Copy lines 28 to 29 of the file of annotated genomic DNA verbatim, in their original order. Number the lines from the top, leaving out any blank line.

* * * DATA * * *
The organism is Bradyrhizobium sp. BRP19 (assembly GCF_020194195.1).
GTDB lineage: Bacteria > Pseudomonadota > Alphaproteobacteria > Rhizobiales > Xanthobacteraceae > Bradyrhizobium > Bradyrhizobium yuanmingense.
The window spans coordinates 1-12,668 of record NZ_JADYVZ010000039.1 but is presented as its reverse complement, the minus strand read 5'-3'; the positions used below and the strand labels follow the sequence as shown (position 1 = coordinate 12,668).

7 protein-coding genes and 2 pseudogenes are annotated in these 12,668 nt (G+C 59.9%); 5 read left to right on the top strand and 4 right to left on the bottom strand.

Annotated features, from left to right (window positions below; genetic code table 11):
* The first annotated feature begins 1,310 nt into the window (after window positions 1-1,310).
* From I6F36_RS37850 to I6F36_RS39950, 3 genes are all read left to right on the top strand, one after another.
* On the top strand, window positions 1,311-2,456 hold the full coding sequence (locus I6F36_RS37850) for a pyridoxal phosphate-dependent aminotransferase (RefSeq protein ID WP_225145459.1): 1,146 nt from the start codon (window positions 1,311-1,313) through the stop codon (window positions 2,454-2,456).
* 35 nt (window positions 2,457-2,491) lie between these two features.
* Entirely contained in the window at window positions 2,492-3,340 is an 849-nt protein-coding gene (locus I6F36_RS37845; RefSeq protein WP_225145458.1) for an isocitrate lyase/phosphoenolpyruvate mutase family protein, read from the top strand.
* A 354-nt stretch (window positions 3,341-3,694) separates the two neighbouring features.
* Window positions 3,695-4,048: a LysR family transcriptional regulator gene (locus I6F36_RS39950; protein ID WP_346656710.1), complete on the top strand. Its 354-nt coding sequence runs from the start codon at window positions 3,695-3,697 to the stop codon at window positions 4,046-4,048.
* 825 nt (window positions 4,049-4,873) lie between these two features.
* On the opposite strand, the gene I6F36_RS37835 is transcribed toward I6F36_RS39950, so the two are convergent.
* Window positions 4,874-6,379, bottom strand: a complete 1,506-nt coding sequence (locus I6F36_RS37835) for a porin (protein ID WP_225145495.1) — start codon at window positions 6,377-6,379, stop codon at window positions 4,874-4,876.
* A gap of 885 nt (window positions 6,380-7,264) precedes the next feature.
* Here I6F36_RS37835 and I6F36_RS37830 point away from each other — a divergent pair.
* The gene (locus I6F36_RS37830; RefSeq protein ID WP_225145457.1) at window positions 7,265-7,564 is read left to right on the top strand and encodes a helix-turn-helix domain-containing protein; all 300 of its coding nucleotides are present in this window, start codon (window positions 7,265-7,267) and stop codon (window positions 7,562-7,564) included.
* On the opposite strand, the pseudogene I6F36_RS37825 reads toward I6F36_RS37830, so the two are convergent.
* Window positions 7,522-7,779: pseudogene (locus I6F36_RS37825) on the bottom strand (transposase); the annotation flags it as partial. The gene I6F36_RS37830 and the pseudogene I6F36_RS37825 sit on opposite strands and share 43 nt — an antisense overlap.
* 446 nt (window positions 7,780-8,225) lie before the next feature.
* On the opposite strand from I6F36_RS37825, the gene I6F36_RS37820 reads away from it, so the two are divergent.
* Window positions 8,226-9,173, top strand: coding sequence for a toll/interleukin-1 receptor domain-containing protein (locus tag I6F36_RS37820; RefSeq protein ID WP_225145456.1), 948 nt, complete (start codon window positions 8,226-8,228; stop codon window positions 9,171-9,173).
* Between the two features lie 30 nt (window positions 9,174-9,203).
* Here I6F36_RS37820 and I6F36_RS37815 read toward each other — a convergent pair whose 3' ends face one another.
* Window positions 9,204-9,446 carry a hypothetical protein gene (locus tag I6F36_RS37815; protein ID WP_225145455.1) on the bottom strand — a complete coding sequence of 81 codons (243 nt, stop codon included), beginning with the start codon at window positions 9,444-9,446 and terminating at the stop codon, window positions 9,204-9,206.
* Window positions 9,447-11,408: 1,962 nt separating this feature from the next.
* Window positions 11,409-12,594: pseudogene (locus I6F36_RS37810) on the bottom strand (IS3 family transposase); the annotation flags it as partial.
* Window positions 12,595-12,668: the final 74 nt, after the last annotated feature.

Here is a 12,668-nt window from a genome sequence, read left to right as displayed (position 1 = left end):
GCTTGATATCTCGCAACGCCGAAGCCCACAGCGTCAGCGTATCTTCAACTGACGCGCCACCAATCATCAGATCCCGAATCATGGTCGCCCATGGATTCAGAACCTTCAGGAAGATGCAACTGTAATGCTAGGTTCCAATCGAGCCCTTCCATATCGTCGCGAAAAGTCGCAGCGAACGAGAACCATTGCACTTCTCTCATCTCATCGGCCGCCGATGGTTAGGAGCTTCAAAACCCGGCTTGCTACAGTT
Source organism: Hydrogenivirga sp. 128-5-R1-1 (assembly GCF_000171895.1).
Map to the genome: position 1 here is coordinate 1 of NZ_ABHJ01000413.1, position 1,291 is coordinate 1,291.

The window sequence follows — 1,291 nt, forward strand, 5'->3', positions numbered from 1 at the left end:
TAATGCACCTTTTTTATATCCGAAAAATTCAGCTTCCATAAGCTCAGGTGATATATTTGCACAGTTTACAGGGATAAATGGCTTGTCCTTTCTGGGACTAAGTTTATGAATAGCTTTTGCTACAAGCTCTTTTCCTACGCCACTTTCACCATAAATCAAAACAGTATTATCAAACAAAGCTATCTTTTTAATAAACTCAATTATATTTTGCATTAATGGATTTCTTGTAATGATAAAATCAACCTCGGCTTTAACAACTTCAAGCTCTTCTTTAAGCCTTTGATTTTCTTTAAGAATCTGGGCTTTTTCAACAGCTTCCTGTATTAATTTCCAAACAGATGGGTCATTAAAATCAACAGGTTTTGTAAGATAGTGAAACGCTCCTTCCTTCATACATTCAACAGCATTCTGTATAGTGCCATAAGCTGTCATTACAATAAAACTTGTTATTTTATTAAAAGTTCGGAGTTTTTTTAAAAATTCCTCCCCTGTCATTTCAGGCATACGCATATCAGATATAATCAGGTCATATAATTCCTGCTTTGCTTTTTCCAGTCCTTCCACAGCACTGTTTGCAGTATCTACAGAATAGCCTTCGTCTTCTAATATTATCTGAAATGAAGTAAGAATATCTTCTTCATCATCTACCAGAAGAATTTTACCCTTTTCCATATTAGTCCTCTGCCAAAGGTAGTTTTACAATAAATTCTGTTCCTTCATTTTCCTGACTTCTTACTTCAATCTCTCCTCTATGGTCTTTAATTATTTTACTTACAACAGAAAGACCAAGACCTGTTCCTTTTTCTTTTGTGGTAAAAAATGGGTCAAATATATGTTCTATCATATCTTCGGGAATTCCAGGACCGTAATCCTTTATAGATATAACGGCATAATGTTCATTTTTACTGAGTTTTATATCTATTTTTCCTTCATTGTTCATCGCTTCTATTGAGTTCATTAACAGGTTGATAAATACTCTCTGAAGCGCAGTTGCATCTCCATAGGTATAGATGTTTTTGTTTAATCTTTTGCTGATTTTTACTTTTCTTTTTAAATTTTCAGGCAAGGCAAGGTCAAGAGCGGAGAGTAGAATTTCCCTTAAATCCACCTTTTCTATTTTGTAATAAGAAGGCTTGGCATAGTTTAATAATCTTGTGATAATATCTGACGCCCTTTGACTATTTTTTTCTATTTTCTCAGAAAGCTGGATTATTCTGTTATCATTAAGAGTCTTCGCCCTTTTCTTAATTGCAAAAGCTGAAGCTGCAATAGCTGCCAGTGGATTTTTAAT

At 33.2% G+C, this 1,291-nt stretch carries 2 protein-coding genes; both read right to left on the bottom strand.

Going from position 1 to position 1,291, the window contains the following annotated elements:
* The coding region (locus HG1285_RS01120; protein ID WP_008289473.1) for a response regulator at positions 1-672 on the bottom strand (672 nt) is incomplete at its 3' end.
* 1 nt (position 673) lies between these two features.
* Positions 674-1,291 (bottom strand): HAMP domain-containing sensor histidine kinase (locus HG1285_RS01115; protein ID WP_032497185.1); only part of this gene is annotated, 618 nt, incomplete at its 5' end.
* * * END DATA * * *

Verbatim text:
* Window positions 11,409-12,594: pseudogene (locus I6F36_RS37810) on the bottom strand (IS3 family transposase); the annotation flags it as partial.
* Window positions 12,595-12,668: the final 74 nt, after the last annotated feature.